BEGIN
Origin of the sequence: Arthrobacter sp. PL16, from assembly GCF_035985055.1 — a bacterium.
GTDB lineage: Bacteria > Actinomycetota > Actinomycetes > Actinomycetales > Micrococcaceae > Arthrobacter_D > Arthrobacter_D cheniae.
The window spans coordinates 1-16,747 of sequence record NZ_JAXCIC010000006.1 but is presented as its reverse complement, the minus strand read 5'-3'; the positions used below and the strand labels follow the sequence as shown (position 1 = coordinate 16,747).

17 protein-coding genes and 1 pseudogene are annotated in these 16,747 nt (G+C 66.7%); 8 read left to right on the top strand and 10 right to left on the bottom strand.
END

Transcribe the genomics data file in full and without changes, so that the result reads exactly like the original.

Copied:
Origin of the sequence: Arthrobacter sp. PL16, from assembly GCF_035985055.1 — a bacterium.
GTDB lineage: Bacteria > Actinomycetota > Actinomycetes > Actinomycetales > Micrococcaceae > Arthrobacter_D > Arthrobacter_D cheniae.
The window spans coordinates 1-16,747 of sequence record NZ_JAXCIC010000006.1 but is presented as its reverse complement, the minus strand read 5'-3'; the positions used below and the strand labels follow the sequence as shown (position 1 = coordinate 16,747).

17 protein-coding genes and 1 pseudogene are annotated in these 16,747 nt (G+C 66.7%); 8 read left to right on the top strand and 10 right to left on the bottom strand.